Credit card companies give guarantee to the vendors. Once the payer has swiped his card; for no reason he can withhold or cancel the payment. He can only dispute the payment later in case of fraud, etc. Vendor will get the money within agreed period.
 

For all this to actually happen; entire process has to be computer driven. No human being will interfere the payment process. No one will exercise a judgement and decide - whether to permit the payment or not. Assume that the payment is in violation of FEMA. It will still happen.
 

Credit card mechanism is truly globalised. And the process is invisible – in the sense that no human being will interfere while the process is going on.
 

The Committee had been told by RBI that it is not practical to ask the credit card companies to deduct any tax at source. Indian payment system logistics are not equipped for TDS.
 

Now what can the Committee or GOI do?
 

2.5 Important Global Developments:
 

(i) Consider the fact that internationally Governments are exercising their jurisdiction in different manners. China has prohibited Google’s search engine in China (for reasons other than tax). They have developed their own search engine company – “Baidu” to provide similar service. It has become a big hit in China. They have no problems about WTO. Even if there is a problem, they will face the problem.
 

Moral of the story: Today there are technologies available with Governments. They can prohibit NRs from trading within their respective countries. Same technologies can be used to regulate NRs who want to do substantial business in COS.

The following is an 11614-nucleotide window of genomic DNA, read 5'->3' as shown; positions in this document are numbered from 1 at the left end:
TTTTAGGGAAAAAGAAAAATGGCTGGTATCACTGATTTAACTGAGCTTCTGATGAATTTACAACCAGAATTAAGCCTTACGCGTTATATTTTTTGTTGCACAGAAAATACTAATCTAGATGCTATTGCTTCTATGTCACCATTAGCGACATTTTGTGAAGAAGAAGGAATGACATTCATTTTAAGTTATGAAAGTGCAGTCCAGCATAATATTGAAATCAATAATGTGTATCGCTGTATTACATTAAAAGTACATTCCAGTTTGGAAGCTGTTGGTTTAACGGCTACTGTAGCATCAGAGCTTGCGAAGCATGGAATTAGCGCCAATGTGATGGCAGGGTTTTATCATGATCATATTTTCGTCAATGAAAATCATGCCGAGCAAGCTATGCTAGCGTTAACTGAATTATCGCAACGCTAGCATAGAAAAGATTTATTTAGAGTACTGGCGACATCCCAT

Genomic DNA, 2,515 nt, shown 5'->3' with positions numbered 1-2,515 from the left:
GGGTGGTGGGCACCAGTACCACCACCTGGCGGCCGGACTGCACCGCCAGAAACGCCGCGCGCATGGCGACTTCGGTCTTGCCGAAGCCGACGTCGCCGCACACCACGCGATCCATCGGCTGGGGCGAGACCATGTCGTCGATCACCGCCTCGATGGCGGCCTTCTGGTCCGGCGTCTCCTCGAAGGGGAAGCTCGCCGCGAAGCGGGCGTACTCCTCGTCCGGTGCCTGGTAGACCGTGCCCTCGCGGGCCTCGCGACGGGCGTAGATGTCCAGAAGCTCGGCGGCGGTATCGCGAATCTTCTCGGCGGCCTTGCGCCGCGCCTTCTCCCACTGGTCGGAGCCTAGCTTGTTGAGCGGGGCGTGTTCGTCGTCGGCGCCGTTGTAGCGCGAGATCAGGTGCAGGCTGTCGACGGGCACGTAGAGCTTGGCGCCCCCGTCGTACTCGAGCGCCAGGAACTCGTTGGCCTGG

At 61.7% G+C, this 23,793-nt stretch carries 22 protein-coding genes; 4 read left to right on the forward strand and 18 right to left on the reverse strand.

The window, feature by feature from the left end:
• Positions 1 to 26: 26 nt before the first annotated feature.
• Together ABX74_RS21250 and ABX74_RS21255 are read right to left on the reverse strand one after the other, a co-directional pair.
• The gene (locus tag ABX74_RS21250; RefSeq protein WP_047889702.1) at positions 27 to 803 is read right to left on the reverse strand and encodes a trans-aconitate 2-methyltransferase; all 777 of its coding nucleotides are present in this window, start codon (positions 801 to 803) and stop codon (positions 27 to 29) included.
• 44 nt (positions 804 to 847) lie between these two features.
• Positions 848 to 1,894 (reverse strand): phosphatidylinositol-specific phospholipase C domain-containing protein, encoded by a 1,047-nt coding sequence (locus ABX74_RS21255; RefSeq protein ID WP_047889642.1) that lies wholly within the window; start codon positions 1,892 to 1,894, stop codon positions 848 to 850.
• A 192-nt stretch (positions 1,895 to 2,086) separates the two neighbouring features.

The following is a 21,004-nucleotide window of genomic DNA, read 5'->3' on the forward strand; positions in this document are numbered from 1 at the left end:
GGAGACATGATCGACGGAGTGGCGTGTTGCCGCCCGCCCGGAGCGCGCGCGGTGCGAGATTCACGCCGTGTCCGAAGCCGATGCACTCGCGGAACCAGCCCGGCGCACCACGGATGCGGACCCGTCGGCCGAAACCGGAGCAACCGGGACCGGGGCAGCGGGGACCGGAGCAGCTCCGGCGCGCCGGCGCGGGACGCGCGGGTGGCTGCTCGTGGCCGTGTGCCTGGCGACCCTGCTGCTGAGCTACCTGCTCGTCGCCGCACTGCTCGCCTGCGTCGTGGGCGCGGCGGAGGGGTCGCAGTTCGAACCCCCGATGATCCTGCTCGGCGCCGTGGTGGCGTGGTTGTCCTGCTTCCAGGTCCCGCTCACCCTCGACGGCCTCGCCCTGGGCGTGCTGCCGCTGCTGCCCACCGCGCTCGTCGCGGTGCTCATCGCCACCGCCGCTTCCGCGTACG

(ii) In USA, there are several states. Each state has its own taxation regime. The E-commerce business has flourished in USA. One
E-commerce company may sell its goods and services all over USA. The State Governments insist on collection of tax at the time of sale transaction itself. Thus for example, if Mr. A purchases goods from an E-commerce company on computer or mobile phone, he can make payment to the vendor by using the credit card. The Governments have insisted and the vendors have developed necessary software, so that all the taxes are paid directly to the Government. The vendor gets payment net of its taxes.
 

Moral of the story: Business and Governments have already developed software & logistics to deduct tax at source from credit card companies.
 

2.6 India Can:
 

Government of India can pass the necessary law to provide the following:
 

Any person wanting to sell goods or services on the E-commerce platform and receiving payments from within India must make the following arrangements:
 

The vendor will develop appropriate software on its website. When a visitor to the website decides to buy any product or service; the website will clearly show separately the taxes which are applicable and the net as well as gross amounts payable. In case of indirect taxation, where prima facie the tax is to be borne by the customer, tax will be added to the price offered by the vendor. (This is already being done in USA.) In case of direct taxes like Income tax and Equalisation Levy which are to be borne by the vendor, the website will show the gross amount, the tax to be deducted and the net amount payable to the vendor.